The article was originally published on Oct. 15, 2013.
ary J. Blige has been able to adapt to just about any genre of music throughout her career. As the only artist with Grammy Awards in pop, gospel, R&B, and rap, it seems like she has done it all.
However, Blige isn’t through yet and now tackles the genre of holiday music. She is not unfamiliar with recording festive songs, as she recorded staples such as the Angie Martinez-assisted “Christmas in The City,” “What Child Is This,” with Andrea Bocelli, and the latest offering, “We Three Kings,” with Rod Stewart. Yet, Blige has never released a true album dedicated to Christmas songs until now.
“It’s perfect timing,” said Blige told Essence. “It’s something that someone brought to my attention from the label. It’s something I’ve always wanted to do and I went with it.”
Released Oct.15 and produced entirely by David Foster, A Mary Christmas adds Blige’s soulful voice to recognizable holiday tunes that make for a gorgeous body of work. While she is known as the Queen of Hip-Hop Soul, she didn’t bring her trademark sound to this LP.
“I was definitely not trying to make hip-hop soul Christmas songs or some club music Christmas songs,” said Blige. “I’m just like everyone else, I don’t like when people take the nostalgia out of the classics. I didn’t want to mess up. So I just gave you my version of the Christmas songs.”
With A Mary Christmas Blige did the latter – brought her own unique flare to the festive offering. The LP opens with “Little Drummer Boy” originally called “Carols of the Drums.” Backed by dramatic drums, the traditional tune instantly draws music fans in as Blige begins the song relaxed and soft. She then slowly works her way to bridge, elevating her voice to match the choir, which takes the song to higher heights. Before ending “Little Drummer Boy” she regains her musical composure.
Blige brings warmth to our hearts with her rendition of Judy Garland’s 1944 classic “Have Yourself A Merry Christmas” then perfectly nails “My Favorite Things.”
Her toasty lower register shines on the remake of Donny Hathaway’s “This Christmas.” While she slightly mimics Hathaway’s chops on the first verse, she quickly switches gears, making it her own. She even adds her own holiday message towards the end, making it more personable to her fans.
“C’mon’ bass,” Blige utters as the bass guitar starts playing on “Rudolph, The Red-Nosed Reindeer.” Then, after she queues in the drums and gets in a comfortable improvisation pocket, she shows she can swing like the jazz greats. This speedy vocal number is undoubtedly a standout on A Mary Christmas, and one track fans will enjoy live.
Now, what do you get when you take a Walt Disney tune plus Mary J.Blige and Barbra Streisand? No doubt one of best duets in holiday music and music period. The unexpected duet “When You Wish Upon A Star” is bathed in richness as the two iconic forces wrap their voices effortlessly together.
As we shimmy down the chimney of the tracklist, our hearts are full on the emotional “Mary, Did You Know” later, we are captivated by “Do You Hear What I Hear,” a duet between Blige and London native Jessie J. Then, the Blige tackles French perfectly with “Petit Papa Nöel.”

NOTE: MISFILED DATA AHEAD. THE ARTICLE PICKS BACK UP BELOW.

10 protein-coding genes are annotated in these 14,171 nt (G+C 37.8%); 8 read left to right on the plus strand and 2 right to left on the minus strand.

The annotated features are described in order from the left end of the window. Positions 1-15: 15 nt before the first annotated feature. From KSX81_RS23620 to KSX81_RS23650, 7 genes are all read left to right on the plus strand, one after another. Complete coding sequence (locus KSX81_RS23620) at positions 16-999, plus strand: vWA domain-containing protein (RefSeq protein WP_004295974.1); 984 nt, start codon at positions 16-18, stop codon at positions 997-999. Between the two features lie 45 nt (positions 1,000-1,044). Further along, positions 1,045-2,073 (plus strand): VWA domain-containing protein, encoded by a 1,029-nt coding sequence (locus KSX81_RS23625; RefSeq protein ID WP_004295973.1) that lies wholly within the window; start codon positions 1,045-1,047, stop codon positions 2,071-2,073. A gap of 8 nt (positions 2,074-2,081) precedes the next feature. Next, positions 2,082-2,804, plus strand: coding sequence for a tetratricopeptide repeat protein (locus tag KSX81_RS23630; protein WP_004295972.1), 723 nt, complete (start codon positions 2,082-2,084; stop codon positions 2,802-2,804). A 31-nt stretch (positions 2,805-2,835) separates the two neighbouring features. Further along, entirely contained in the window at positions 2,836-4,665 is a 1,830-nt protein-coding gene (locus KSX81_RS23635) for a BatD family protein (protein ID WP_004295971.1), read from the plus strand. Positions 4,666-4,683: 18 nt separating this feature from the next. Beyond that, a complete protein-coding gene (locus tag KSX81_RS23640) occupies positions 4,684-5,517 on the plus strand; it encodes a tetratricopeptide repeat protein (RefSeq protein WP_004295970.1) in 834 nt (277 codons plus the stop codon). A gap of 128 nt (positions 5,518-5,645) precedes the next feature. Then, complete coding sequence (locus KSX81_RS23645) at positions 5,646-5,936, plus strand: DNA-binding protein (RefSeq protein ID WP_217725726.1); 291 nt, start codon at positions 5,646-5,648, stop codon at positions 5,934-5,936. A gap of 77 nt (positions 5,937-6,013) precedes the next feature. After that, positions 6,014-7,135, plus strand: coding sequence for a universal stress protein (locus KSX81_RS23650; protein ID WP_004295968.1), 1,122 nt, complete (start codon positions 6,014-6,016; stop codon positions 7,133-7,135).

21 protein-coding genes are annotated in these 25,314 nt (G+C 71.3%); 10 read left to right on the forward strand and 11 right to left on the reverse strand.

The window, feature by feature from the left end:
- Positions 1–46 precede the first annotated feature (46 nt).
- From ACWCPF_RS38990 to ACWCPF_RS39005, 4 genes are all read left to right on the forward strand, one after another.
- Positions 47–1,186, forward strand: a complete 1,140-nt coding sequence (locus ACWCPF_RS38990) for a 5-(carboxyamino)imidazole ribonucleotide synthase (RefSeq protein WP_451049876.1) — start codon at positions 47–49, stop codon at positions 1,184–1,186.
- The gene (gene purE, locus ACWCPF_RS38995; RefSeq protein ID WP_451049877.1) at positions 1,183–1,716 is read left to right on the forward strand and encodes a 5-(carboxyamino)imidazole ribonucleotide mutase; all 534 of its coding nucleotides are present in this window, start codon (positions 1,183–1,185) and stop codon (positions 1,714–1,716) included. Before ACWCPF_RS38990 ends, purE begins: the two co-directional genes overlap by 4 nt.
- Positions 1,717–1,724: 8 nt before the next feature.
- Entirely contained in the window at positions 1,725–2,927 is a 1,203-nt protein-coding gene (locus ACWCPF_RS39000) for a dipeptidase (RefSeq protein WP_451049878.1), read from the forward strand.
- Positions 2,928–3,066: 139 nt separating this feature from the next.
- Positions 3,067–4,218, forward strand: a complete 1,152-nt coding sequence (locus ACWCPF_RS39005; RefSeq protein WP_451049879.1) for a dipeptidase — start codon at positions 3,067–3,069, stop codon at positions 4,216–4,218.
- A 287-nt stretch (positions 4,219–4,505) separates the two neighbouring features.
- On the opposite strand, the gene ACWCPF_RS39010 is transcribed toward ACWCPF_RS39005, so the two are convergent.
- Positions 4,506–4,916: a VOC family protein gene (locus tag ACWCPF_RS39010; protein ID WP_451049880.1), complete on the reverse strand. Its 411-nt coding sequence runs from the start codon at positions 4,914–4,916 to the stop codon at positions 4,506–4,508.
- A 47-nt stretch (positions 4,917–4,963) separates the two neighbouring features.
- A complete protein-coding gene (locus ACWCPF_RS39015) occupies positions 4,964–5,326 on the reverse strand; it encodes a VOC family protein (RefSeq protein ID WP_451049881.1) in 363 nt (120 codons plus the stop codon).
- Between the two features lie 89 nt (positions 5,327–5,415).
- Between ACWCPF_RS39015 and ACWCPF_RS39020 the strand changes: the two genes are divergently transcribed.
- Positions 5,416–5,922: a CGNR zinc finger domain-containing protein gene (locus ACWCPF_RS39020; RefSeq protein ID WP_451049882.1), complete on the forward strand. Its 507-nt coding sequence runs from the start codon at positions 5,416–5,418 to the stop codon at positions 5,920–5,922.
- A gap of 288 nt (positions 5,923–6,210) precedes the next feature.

Blige calls upon The Clark Sisters for “The First Noel.” She begins the magical tune before the powerful bunch chimes in, laying their gospel-infused vocals to the traditional cut.
A Mary Christmas closes with “Noche De Paz,” a Spanish duet of “Silent Night” with Marc Anthony. The supreme track finds Blige singing the beautiful carol in English before Anthony joins in with the second verse in Spanish. Their voices match perfectly together as they complement each other’s subtle tones.
All in all, A Mary Christmas showcased the versatility of Blige. It proved she can sing anything and is willing to take risks, approaching French and Spanish records with confidence and vocal prowess.
Whether it’s teaming up with Jessie J, The Clark Sisters, or even Barbara Streisand, A Mary Christmas further highlighted Blige’s ability to collaborate with diverse artists of any musical background. In addition, A Mary Christmas found Blige not replicating any artist’s sound before her with the holiday tunes. Instead, she stayed true to herself and owned each record with that unique MJB flavor.
Although the album is excellent overall, there are two lows. On “The First Noel” featuring The Clark Sisters, it seems Blige got lost in the record, making the fantastic sibling group appear as the lead artists on the tune instead of Blige. However, with anointed gospel talents like theirs, it could be understood how Blige could get entangled amid their praise and worship.
Lastly, it would have been appreciated if Blige had recorded an original tune for A Mary Christmas. Despite the fact, she stated, “I was definitely not trying to make hip-hop soul Christmas songs,” adding an adult contemporary R&B tune such as her 1999 record “No Happy Holidays” or “Christmas in the City” would have indeed been admired by her loyalists.
Nonetheless, A Mary Christmas is definitely a stocking stuffer.
Rating: 4 out of 5 stars